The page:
Wednesday, 8 April 2015

Common good should be central driving force of the economy

There was much media coverage of a letter from 100 business leaders to the Daily Telegraph on Wednesday praising the Coalition Government’s economic strategy over the past five years.
“We believe this Conservative-led Government has been good for business and has pursued policies which have supported investment and job creation,” they wrote, adding: “We believe a change in course … would put the recovery at risk.”
The letter was warmly received, particularly by the Prime Minister.
On the same day, the Centre for Macroeconomics, which brings together economists from Cambridge University, the LSE, University College London, the Bank of England and the National Institute of Economic and Social Research, polled experts on whether the "austerity policies of the coalition government have had a positive effect on aggregate economic activity (employment and GDP) in the UK.” Its result was a decisive no. Two-thirds of the 33 economists who responded disagreed with the proposition that austerity had been good for the UK.
The reaction from the Labour Party to the Telegraph letter was that the business leaders were wrong, and that while the economic approach may have benefited them, for the mass of ordinary people there has been little sign of recovery.
The 1.8 million people on zero-hours contracts have become a focus for the Government’s critics, who claim that while millions of jobs may have been created, they are insecure and low paid.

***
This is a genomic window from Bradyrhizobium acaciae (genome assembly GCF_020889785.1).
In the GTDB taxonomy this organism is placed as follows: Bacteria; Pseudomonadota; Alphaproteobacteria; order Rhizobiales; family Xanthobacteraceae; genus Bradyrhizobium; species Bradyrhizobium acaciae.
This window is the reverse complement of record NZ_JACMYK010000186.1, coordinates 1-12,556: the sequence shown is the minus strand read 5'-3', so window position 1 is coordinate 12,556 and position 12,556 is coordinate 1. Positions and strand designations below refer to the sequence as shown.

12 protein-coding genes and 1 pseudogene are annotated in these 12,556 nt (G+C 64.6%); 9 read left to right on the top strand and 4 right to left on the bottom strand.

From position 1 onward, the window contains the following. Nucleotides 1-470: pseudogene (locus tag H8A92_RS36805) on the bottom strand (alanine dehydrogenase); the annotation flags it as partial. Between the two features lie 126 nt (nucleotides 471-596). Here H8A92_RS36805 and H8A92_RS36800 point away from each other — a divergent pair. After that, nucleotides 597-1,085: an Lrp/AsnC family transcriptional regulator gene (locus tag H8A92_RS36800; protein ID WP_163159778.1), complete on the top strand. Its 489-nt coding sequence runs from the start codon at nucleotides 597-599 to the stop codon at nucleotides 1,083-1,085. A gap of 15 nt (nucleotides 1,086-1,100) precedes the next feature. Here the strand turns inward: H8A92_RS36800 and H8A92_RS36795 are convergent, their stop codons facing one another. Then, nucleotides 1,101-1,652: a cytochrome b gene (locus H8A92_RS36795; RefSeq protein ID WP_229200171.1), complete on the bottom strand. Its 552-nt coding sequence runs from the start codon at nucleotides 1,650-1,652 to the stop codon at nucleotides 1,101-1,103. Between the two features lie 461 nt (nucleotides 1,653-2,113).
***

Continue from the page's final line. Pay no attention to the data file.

Critics from the Trade Unions critics point to the two in five of new jobs created over recent years being classified as self-employed work. Figures from HM Revenue and Customs show that of the growing number of people who work for themselves, 35 per cent earn less than £10,000 a year. Part-time jobs account for half of all jobs created between 2010 and 2012, despite many of the people concerned wanting full-time employment, according to the unions.
The low-paid nature of much of the work created has been reflected in the tax take, which has not gone up in the way that Government hoped with the economy recovering. Put crudely, people in low-paid jobs are often not earning enough to pay much tax. (One credit to the Coalition is that they have also raised the threshold so people have to be earning over £10,000 before they pay tax.)
Many business people, such as those who signed the letter, have been doing very nicely thank you with their pay and share portfolios benefiting as their companies profits have risen. They, though, often won’t be spending that money in the British market place, thus fuelling our economy, but instead investing it elsewhere.
It is the lopsided nature of the recovery that enables the Labour Party to argue that the mass of people are not feeling that life is getting any better.
In its most grotesque form, the polarisation of wealth that is resulting from this type of economic approach sees more than 100 billionaires living in a country where more than 900,000 go to food banks – a large number of them employed.
Business clearly has its role but it must also serve the common good. So the letter’s signatories might have more credibility across the board if their companies were beacons of good business practice, paying the living wage to all employees, ensuring the company paid full tax in the UK and encouraging trade union membership. These types of developments would lead to the more equal society resulting in the long term – so that when the economy recovers it benefits all, not just the few

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